Sunday, October 31, 2010

Multitasking mediocrity...

Yes, the many, many media streams do indeed keep us in a constant state of imagined crisis. Fortunately it hasn't really affected me too much, probably because I was raised in the "deep attention" generation (I don't feel the need to answer every phone call, text message, or email as soon as it arrives). Twitter seems to be calling my name a little more often though, so perhaps there is hope.

A couple things I found interesting in both Hayles' reading and Stone's presentation were the cognitive shift(s) that are taking place. The human mind is a very complex machine and its ability to adapt to different environmental conditions is quite remarkable. Now I understand better why some people think differently than me.

Growing up I remember my occupations were watching television (one of only three channels), listening to music, practicing piano, talking on the phone or playing with friends, and doing homework. All of these activities were centered on the activity itself. The word "multitasking" had yet to be coined (at least to my knowledge) and distractions were rare. I sat in solitude while I did my homework or practiced my piano, deeply attending to the completion of the activity at hand. It wasn't until years later that the concept of "multitasking" became the buzzword that it is today.

My definition of "multitasking" is being able to simultaneously work on multiple tasks while also being able to give each task the concentration it requires as if it were the only task being attended to. It's not merely a matter of doing two or more things at one time. Multitasking requires a total and complete shift in mindset in order for multitasking to be successful.

In other words, if someone claims they are multitasking, the result of each completed task must be of equal quality as if they had each been attended to in succession rather than simultaneously. For example, a fifteen year old is hired to keep the score of a basketball game. This activity in itself takes a good amount of undivided attention. However, while s/he is supposed to be keeping score, s/he is also texting with friends. When confronted, the teen says, "I can multitask", even though the purpose of the confrontation was the frequent inaccuracy of the score. In this example, multitasking clearly does not work because the quality of one of the tasks has been compromised.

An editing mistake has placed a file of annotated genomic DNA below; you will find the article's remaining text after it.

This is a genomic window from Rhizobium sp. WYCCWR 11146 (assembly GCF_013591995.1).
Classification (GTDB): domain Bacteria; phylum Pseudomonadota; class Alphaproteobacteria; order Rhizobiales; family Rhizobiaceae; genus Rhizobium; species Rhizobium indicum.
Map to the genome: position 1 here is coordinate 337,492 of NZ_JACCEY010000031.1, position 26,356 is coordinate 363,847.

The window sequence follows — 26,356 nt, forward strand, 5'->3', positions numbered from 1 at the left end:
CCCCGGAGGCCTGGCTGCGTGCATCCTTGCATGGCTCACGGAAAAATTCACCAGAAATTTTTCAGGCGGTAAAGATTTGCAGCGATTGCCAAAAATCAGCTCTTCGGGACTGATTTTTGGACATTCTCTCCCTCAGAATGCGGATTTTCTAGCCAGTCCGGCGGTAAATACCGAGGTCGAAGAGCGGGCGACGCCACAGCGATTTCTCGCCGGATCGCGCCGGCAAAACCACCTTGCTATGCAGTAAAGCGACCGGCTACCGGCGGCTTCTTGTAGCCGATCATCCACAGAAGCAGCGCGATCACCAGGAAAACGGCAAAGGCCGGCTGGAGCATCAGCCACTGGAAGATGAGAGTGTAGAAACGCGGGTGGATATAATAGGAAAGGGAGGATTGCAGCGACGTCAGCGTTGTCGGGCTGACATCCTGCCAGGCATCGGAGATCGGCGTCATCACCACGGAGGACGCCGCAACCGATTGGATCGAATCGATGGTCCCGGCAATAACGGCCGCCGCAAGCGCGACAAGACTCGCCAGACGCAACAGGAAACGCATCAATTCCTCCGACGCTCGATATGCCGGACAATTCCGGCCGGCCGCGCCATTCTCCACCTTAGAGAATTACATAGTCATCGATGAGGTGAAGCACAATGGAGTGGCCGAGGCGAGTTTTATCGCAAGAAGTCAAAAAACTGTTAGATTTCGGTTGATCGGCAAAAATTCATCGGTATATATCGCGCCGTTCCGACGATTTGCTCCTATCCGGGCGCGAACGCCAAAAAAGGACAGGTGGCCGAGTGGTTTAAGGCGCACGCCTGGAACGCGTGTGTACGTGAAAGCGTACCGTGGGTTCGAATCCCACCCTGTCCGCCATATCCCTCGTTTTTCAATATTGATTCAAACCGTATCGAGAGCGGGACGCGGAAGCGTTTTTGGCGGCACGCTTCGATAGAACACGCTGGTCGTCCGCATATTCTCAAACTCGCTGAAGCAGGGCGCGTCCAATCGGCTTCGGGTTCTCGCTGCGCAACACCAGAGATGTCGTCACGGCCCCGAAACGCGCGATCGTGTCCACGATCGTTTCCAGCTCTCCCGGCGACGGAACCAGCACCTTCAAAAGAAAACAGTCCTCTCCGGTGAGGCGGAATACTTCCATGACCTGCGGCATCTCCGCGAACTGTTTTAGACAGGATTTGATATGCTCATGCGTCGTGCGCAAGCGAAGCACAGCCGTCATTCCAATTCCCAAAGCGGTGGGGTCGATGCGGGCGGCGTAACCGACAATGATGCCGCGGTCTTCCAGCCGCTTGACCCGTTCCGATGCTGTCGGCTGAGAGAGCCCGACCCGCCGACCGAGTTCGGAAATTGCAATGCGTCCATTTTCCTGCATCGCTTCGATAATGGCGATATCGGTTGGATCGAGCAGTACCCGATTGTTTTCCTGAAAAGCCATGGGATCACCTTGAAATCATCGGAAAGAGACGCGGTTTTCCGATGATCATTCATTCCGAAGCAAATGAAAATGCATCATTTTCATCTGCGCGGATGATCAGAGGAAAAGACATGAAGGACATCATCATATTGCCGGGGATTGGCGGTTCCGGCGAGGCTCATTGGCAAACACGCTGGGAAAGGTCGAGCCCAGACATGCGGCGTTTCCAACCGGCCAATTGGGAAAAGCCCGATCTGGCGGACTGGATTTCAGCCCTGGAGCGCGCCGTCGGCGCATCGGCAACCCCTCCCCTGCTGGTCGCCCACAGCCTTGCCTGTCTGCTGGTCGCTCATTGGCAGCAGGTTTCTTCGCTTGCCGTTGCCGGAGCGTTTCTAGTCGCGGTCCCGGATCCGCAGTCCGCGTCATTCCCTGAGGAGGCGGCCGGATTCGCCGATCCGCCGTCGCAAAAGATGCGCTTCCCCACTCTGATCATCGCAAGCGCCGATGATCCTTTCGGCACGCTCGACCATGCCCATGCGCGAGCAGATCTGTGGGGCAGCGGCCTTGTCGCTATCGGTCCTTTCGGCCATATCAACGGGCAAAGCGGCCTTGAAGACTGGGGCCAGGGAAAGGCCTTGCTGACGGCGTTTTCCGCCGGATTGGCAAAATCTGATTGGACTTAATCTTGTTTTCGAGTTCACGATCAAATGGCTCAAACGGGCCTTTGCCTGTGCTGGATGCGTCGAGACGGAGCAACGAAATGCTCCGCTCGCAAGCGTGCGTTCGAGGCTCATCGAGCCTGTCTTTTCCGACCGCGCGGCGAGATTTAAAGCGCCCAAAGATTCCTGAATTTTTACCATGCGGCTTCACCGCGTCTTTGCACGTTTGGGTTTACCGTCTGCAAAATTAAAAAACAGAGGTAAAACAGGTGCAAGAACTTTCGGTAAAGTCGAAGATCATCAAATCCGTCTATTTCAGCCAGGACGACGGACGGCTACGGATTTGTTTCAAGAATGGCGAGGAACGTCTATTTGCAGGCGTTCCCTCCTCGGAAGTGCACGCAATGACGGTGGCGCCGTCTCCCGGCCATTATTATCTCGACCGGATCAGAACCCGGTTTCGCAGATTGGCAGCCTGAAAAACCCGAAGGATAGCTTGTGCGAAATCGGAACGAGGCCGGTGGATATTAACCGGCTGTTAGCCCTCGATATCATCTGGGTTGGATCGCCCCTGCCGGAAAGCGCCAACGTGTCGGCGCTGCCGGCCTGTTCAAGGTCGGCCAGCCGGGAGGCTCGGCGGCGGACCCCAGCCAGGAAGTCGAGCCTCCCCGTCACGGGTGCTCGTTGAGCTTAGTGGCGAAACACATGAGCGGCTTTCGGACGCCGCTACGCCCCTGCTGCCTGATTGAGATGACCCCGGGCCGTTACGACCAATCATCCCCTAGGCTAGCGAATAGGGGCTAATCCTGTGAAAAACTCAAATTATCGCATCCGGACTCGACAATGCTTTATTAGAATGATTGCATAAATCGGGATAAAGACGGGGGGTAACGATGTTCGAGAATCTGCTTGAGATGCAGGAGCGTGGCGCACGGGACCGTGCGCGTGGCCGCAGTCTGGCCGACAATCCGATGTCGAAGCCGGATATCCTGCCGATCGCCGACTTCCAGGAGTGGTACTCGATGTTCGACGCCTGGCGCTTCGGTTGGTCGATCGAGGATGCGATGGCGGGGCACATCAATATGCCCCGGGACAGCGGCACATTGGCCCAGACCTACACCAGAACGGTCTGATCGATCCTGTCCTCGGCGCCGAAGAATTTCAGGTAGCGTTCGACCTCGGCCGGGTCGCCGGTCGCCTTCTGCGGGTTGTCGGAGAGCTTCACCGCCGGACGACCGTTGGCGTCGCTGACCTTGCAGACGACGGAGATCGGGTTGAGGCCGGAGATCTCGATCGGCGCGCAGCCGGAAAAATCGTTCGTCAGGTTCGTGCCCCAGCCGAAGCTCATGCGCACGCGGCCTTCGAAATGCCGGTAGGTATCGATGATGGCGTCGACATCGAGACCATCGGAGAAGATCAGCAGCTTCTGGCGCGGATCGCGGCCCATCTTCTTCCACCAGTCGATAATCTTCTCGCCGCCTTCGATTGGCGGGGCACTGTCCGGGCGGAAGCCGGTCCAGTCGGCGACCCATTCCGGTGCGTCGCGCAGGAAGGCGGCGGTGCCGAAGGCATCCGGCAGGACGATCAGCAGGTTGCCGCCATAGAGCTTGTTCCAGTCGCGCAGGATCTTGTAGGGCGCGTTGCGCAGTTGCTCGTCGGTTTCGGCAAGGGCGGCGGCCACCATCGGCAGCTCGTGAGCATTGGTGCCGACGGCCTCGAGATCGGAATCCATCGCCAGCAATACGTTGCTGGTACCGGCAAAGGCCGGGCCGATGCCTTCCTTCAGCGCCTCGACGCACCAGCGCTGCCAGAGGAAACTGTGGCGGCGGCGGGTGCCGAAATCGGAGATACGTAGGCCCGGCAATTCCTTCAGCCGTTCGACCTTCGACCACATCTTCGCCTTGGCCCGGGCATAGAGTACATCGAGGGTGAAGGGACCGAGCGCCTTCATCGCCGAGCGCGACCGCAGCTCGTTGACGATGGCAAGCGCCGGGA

This is where I become cynical when discussing this trend toward a culture of multitasking. My cynicism lies in the question of details that could become lost due to lack of deep attention? Will "Generation M" understand that certain things require more attention than others, while still other matters require complete attention?

The thing I find most interesting in Hayles' article is when the topic of AD/HD enters into the conversation, drawing links between "hyper" attention and the aforementioned cognitive disorder. I understand the commonalities, however one is a biological disorder while the other appears to be a cultural malfunction. We do not have control over the amount of media  available to us. We do, however, have control over how much of that media we allow our children to consume. If an otherwise non-AD/HD child has to take Ritalin in order to perform well in school, there is something very wrong.

Good parenting requires regulating a child's consumption of anything that could be detrimental to that child's welfare, including over-consumption of media. Is it necessary to give children mobile phones with texting or internet capabilities? The current issues of "sexting" and "cyberbullying" could be limited if these options were not made available to kids under the age of 18. Similarly, a regulation such as this would put the purpose of the mobile phone into perspective for this age group.

Taking this idea a step further, why are social networking sites made available to kids under the age of 18? Furthermore, why do parents allow their children to participate on these sites at home? I believe the responsibility begins and ends with the parents. There are reasons for age restrictions, all having to do with the ability to handle the responsibilities that go along with the privilege.

A cultural shift is obviously taking place and I do find it intriguing. To imply, as Halyes does in her article, that "Children growing up in media-rich environments literally have brains wired differently than humans who did not come to maturity in such conditions" is simply fascinating. Additionally, as Hayles mentions, it is a condition that educators will have to come to terms with in order to be effective in their roles. A compromise between the two polarities of "hyper" attention and "deep" attention would indeed be an ideal scenario, and if educators could establish and maintain such a condition I think real progress could be made.